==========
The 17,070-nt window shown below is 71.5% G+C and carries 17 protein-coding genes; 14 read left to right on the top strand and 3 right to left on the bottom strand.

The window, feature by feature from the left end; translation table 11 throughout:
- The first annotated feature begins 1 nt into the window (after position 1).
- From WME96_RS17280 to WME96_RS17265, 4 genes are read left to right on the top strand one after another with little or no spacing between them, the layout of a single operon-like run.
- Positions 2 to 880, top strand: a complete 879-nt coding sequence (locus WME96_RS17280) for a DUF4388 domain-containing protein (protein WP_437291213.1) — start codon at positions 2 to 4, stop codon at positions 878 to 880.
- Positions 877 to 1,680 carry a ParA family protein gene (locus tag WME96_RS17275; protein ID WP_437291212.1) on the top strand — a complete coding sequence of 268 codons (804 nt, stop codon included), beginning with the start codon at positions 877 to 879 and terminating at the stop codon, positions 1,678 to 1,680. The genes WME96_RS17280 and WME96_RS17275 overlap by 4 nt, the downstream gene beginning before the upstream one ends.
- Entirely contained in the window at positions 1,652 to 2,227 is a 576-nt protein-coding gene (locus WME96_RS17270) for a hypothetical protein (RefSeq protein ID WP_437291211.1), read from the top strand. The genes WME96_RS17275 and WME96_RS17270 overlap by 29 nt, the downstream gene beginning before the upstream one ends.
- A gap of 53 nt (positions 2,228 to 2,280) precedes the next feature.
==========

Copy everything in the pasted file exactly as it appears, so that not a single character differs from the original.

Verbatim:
The 17,070-nt window shown below is 71.5% G+C and carries 17 protein-coding genes; 14 read left to right on the top strand and 3 right to left on the bottom strand.

The window, feature by feature from the left end; translation table 11 throughout:
- The first annotated feature begins 1 nt into the window (after position 1).
- From WME96_RS17280 to WME96_RS17265, 4 genes are read left to right on the top strand one after another with little or no spacing between them, the layout of a single operon-like run.
- Positions 2 to 880, top strand: a complete 879-nt coding sequence (locus WME96_RS17280) for a DUF4388 domain-containing protein (protein WP_437291213.1) — start codon at positions 2 to 4, stop codon at positions 878 to 880.
- Positions 877 to 1,680 carry a ParA family protein gene (locus tag WME96_RS17275; protein ID WP_437291212.1) on the top strand — a complete coding sequence of 268 codons (804 nt, stop codon included), beginning with the start codon at positions 877 to 879 and terminating at the stop codon, positions 1,678 to 1,680. The genes WME96_RS17280 and WME96_RS17275 overlap by 4 nt, the downstream gene beginning before the upstream one ends.
- Entirely contained in the window at positions 1,652 to 2,227 is a 576-nt protein-coding gene (locus WME96_RS17270) for a hypothetical protein (RefSeq protein ID WP_437291211.1), read from the top strand. The genes WME96_RS17275 and WME96_RS17270 overlap by 29 nt, the downstream gene beginning before the upstream one ends.
- A gap of 53 nt (positions 2,228 to 2,280) precedes the next feature.